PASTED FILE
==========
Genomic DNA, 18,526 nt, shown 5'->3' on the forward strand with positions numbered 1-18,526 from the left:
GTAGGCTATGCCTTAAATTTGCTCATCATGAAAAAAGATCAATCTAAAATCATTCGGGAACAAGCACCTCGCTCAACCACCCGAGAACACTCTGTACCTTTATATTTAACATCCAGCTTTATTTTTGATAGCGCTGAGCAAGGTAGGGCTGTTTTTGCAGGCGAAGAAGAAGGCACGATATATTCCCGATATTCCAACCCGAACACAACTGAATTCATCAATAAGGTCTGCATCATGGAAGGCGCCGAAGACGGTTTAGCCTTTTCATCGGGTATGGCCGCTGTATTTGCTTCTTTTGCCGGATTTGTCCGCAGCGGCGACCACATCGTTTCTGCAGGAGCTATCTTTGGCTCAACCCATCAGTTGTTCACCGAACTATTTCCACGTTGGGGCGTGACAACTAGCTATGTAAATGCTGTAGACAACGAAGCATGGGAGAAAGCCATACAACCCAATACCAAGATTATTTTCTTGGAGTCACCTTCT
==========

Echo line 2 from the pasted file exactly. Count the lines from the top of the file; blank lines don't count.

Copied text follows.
GTAGGCTATGCCTTAAATTTGCTCATCATGAAAAAAGATCAATCTAAAATCATTCGGGAACAAGCACCTCGCTCAACCACCCGAGAACACTCTGTACCTTTATATTTAACATCCAGCTTTATTTTTGATAGCGCTGAGCAAGGTAGGGCTGTTTTTGCAGGCGAAGAAGAAGGCACGATATATTCCCGATATTCCAACCCGAACACAACTGAATTCATCAATAAGGTCTGCATCATGGAAGGCGCCGAAGACGGTTTAGCCTTTTCATCGGGTATGGCCGCTGTATTTGCTTCTTTTGCCGGATTTGTCCGCAGCGGCGACCACATCGTTTCTGCAGGAGCTATCTTTGGCTCAACCCATCAGTTGTTCACCGAACTATTTCCACGTTGGGGCGTGACAACTAGCTATGTAAATGCTGTAGACAACGAAGCATGGGAGAAAGCCATACAACCCAATACCAAGATTATTTTCTTGGAGTCACCTTCT